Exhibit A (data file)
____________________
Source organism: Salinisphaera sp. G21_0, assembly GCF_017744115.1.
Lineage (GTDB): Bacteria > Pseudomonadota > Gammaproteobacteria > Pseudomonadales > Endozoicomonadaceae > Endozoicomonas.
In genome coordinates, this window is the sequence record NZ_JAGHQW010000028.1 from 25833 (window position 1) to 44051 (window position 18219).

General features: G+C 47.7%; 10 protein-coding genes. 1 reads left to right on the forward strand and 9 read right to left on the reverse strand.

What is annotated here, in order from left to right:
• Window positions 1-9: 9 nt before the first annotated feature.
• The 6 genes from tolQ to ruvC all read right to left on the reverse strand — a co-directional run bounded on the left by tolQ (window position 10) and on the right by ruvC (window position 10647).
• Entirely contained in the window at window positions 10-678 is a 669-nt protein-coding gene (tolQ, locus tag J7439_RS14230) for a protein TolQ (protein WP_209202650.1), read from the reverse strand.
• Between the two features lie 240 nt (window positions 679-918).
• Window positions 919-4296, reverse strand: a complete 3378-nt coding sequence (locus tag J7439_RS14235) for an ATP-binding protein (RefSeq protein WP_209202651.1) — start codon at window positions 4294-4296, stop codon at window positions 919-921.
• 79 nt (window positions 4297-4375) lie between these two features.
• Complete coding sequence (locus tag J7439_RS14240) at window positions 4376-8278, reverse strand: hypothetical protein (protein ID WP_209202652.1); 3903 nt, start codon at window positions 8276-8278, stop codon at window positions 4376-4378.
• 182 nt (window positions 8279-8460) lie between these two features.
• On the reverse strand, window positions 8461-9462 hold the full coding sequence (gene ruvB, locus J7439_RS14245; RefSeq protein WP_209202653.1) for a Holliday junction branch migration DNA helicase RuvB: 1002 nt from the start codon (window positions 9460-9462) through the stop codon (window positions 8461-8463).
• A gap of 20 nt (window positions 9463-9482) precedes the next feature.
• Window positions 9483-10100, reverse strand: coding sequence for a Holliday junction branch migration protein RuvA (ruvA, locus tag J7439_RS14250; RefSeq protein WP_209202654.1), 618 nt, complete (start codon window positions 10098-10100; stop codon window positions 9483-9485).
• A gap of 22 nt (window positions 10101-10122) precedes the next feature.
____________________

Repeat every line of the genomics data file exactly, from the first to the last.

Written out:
Source organism: Salinisphaera sp. G21_0, assembly GCF_017744115.1.
Lineage (GTDB): Bacteria > Pseudomonadota > Gammaproteobacteria > Pseudomonadales > Endozoicomonadaceae > Endozoicomonas.
In genome coordinates, this window is the sequence record NZ_JAGHQW010000028.1 from 25833 (window position 1) to 44051 (window position 18219).

General features: G+C 47.7%; 10 protein-coding genes. 1 reads left to right on the forward strand and 9 read right to left on the reverse strand.

What is annotated here, in order from left to right:
• Window positions 1-9: 9 nt before the first annotated feature.
• The 6 genes from tolQ to ruvC all read right to left on the reverse strand — a co-directional run bounded on the left by tolQ (window position 10) and on the right by ruvC (window position 10647).
• Entirely contained in the window at window positions 10-678 is a 669-nt protein-coding gene (tolQ, locus tag J7439_RS14230) for a protein TolQ (protein WP_209202650.1), read from the reverse strand.
• Between the two features lie 240 nt (window positions 679-918).
• Window positions 919-4296, reverse strand: a complete 3378-nt coding sequence (locus tag J7439_RS14235) for an ATP-binding protein (RefSeq protein WP_209202651.1) — start codon at window positions 4294-4296, stop codon at window positions 919-921.
• 79 nt (window positions 4297-4375) lie between these two features.
• Complete coding sequence (locus tag J7439_RS14240) at window positions 4376-8278, reverse strand: hypothetical protein (protein ID WP_209202652.1); 3903 nt, start codon at window positions 8276-8278, stop codon at window positions 4376-4378.
• 182 nt (window positions 8279-8460) lie between these two features.
• On the reverse strand, window positions 8461-9462 hold the full coding sequence (gene ruvB, locus J7439_RS14245; RefSeq protein WP_209202653.1) for a Holliday junction branch migration DNA helicase RuvB: 1002 nt from the start codon (window positions 9460-9462) through the stop codon (window positions 8461-8463).
• A gap of 20 nt (window positions 9463-9482) precedes the next feature.
• Window positions 9483-10100, reverse strand: coding sequence for a Holliday junction branch migration protein RuvA (ruvA, locus tag J7439_RS14250; RefSeq protein WP_209202654.1), 618 nt, complete (start codon window positions 10098-10100; stop codon window positions 9483-9485).
• A gap of 22 nt (window positions 10101-10122) precedes the next feature.